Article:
Before I got serious about living with less, I thought my stuff meant something. I thought it made me happy and thought more stuff could make me happier. In the end, it was mostly clutter, but I collected my things, one at a time with a seemingly good reason for each acquisition. Diamonds are not this girl’s best friend, but they used to be. It wasn’t just jewelry, but all the things I bought to lift me up, prove my worth, and demonstrate my love.
I bought stuff to fix heartaches, avoid stressful situations, to celebrate a good day, and to cover the pain of a bad one. I bought gifts to show other people how much I loved them, and how well I knew them. I made purchases to prove I could fit in and hang with the cool kids too. I bought a ring from one of my clients once. It was more than I had ever spent on a piece of jewelry. One night, after getting home late, I discovered my new puppy had chewed it up. I was frustrated and couldn’t understand how his big teeth managed to chomp this ring into a piece of crushed gold that would never fit around my finger again, but I had to laugh. It was another little sign that I was on the wrong path.
It was only when I stepped back from overspending and collecting stuff that I recognized how misguided my purchases were, and how I was attached to stuff for all the wrong reasons. The less I owned, and the less time I spent looking for more stuff, the happier I became. When I started to let go of all the things I thought meant so much, I realized they only meant something to the person I wanted people to believe I was, the person I thought I was supposed to be. After creating a little time and space and remembering who I was, I thought back to all of the little signs telling me I didn’t need more stuff for more happiness, joy, and love. I didn’t want more stuff. I didn’t need to prove myself. Nothing on the outside could make me happier. That had to come from the inside.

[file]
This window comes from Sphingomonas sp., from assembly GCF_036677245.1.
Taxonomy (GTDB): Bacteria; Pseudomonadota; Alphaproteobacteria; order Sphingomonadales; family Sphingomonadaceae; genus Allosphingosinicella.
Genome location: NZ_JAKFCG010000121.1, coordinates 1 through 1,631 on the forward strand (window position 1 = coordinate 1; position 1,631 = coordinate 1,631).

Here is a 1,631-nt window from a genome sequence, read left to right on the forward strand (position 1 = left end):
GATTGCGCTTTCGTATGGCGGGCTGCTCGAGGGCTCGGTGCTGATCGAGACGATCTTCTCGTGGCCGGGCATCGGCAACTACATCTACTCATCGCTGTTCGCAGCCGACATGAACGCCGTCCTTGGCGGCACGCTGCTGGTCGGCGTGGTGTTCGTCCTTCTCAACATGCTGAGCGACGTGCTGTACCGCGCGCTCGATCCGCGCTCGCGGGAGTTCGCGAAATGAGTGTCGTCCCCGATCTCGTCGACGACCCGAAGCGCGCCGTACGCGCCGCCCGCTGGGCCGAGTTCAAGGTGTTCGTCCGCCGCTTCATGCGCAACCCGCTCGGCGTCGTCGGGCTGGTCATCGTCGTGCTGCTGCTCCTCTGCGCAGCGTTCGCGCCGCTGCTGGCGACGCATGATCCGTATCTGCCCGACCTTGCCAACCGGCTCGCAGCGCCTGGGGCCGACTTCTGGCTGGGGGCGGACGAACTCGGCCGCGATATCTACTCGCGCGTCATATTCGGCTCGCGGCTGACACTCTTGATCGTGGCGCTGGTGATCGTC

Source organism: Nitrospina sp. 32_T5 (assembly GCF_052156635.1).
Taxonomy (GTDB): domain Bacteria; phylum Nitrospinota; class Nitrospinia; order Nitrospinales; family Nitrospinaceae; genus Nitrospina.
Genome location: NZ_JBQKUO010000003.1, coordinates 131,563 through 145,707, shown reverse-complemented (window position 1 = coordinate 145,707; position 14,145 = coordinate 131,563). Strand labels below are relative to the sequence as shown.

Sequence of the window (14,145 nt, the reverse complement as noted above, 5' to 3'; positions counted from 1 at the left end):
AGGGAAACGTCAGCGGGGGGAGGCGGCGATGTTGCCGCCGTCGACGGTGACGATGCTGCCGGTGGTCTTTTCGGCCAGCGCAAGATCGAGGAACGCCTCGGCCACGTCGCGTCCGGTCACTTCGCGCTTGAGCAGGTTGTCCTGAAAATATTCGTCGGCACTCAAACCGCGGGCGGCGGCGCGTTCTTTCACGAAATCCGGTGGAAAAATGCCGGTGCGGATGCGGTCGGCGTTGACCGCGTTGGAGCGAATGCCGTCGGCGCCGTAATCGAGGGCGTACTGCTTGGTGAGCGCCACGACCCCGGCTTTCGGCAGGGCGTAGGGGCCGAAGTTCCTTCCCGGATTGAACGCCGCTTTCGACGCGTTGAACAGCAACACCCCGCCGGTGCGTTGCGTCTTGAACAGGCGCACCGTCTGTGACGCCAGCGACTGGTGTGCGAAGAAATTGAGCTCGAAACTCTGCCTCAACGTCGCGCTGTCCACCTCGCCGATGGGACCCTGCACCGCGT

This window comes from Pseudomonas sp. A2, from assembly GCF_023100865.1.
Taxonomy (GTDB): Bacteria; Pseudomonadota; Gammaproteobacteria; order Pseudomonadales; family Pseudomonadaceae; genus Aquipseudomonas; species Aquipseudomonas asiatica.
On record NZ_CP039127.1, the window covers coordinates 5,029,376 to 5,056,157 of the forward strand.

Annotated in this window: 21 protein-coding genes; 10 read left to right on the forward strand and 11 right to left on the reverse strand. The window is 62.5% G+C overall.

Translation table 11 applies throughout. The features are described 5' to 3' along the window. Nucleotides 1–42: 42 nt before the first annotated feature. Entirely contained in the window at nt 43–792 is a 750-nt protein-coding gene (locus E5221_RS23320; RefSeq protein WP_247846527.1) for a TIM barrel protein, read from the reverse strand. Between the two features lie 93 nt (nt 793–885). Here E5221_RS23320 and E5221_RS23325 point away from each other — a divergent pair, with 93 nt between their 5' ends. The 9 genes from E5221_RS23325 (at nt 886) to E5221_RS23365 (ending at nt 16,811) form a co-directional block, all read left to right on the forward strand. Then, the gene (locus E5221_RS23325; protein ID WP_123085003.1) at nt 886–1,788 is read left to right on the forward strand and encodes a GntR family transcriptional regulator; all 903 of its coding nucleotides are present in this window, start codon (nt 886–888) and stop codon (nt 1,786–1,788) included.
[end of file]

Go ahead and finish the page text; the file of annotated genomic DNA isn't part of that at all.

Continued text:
As I became more and more me, and started experiencing the world from this new stuff-less place, I realized that diamonds are not this girl’s best friend. My best friend is a magical, rooftop sunrise. My best friend is the ocean. My best friend is a hike in the mountains. My best friend is a peaceful afternoon. My best friend is a really good book. My best friend is laughter. My best friend is seeing the world. My best friend is time with people I love.
So yes, I want more, but not more stuff. I want more early mornings, more hiking and connecting with nature, more meaningful conversations and hand holding. More seeing the world. More creativity. More crazy ideas. More love. Always more love.
Diamonds have nothing on my best friends.